Listening Booth – Sergei Prokofiev, “Dance of the Knights”

Listening Booth – Sergei Prokofiev, “Dance of the Knights”

Listening Booth, Music
Alright, time for you cretins to get a little culture.  Even if you don't like classical music, you gotta give it up for Sergei Prokofiev.  The man could write some really stirring music.  Although my favorite Prokofiev work is his film score and cantata for Alexander Nevsky, today I'm highlighting a piece from his ballet, Romeo and Juliet (Op. 64). Here's a selection from Act 1, Scene 2 of Romeo and Juliet - "Dance of the Knights" (also known as "Montagues and Capulets").  Muse fans will recognize this as the piece the band plays over the PA prior to some of their live shows.  If it's good enough for them, it's good enough for us.
Gray Flannel Mixtape: The mellow side of prog

Gray Flannel Mixtape: The mellow side of prog

Music
To no one's surprise, last year's round of Rock and Roll Hall of Fame inductees included not one progressive rock act.  This despite the millions of albums sold, the countless musicians inspired, and the long-lasting impact of the genre's best.  Hell, can anyone under 50 even name two Dave Clark Five songs?  Yeah, me neither. But to be fair, I can understand why someone not very familiar with prog rock might be inclined to write it off as so much boring instrumental wankery and bastardized classical music pastiches.  But to paint an endlessly rich style of music with such a broad brush is not only lazy, it's downright inaccurate.  So to show that prog ain't all clinical sweep arpeggios and no heart, I've put together a mixtape to showcase the gentler side of the genre. What we've got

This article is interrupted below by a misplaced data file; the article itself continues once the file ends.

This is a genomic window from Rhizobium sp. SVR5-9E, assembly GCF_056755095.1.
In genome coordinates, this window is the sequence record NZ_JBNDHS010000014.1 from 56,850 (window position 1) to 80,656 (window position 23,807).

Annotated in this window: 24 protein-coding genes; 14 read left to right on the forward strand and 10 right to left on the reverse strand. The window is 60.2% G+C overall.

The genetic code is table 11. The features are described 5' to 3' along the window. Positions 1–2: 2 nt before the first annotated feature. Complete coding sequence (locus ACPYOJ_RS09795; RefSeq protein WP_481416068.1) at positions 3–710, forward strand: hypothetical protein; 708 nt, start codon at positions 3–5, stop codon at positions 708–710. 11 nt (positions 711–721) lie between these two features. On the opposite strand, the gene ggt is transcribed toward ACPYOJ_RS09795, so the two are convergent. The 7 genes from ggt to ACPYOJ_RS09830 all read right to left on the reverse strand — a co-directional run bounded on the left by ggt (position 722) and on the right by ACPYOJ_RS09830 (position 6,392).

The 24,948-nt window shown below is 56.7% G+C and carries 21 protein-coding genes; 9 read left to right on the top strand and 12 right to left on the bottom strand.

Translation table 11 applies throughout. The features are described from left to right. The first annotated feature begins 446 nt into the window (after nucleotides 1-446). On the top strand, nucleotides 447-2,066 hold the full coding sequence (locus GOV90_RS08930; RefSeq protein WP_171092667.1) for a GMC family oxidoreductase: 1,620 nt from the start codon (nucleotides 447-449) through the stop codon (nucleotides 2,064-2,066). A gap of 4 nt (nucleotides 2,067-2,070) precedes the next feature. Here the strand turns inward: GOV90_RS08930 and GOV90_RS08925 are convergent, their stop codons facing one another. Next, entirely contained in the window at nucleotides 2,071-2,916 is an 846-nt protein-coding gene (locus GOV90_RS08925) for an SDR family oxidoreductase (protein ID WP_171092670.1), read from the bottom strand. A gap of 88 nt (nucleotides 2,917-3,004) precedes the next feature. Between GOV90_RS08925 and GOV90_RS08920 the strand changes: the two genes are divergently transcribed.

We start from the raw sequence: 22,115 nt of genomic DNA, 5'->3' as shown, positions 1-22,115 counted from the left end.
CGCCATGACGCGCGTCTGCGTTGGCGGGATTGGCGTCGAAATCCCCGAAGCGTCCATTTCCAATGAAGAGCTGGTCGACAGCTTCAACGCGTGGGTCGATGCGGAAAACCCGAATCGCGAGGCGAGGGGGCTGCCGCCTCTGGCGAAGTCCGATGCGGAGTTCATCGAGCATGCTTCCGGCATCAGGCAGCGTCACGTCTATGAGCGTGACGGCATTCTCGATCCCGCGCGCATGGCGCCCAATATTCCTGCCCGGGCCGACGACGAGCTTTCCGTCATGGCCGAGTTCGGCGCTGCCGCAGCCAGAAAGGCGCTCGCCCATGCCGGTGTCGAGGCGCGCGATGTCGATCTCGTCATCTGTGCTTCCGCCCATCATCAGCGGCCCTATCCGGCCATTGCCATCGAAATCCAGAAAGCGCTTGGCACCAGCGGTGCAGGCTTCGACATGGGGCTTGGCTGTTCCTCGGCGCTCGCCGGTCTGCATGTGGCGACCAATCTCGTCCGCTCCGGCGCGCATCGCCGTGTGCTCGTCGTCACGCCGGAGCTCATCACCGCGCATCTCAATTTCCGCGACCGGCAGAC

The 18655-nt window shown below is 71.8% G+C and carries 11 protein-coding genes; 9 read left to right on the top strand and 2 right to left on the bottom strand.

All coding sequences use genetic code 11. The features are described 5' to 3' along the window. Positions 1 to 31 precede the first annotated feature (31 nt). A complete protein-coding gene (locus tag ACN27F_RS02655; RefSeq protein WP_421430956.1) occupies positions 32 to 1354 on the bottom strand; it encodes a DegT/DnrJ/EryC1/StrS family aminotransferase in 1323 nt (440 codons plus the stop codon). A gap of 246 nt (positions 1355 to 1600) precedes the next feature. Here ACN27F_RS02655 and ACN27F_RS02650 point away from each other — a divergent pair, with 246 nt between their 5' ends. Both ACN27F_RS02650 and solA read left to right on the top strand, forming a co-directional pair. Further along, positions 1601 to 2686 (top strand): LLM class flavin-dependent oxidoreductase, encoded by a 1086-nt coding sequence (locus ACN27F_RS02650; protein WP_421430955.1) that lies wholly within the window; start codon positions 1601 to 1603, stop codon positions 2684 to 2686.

2008 – The Year in Recorded Musical Performances

2008 – The Year in Recorded Musical Performances

Music
A few months into this year I couldn't shake the feeling that 2008 just wasn't going to be the great year for new music that 2007 was.  And so here I am, about a week away from 2009, and I still feel the same way.  It wasn't a total wash mind you, as there was definitely some quality to be enjoyed.  So here's my take on the 2008 music year - good, bad, and ugly. The Best of the Best (Albums) Fleet Foxes - Fleet Foxes (Sub Pop) Yeah, this seems like an obvious choice, but it's also a damn good one.  I'm always up for listening to good vocal harmonies, and this band has them in spades.  The music is gorgeous to boot, and is a highly engaging blend of folk titans like CSNY, America, and early '70s Fleetwood Mac.  The vocal round of "White Winter Hymnal" is worth the price of admission
Meme time: Pick an album for every year you’ve been alive

Meme time: Pick an album for every year you’ve been alive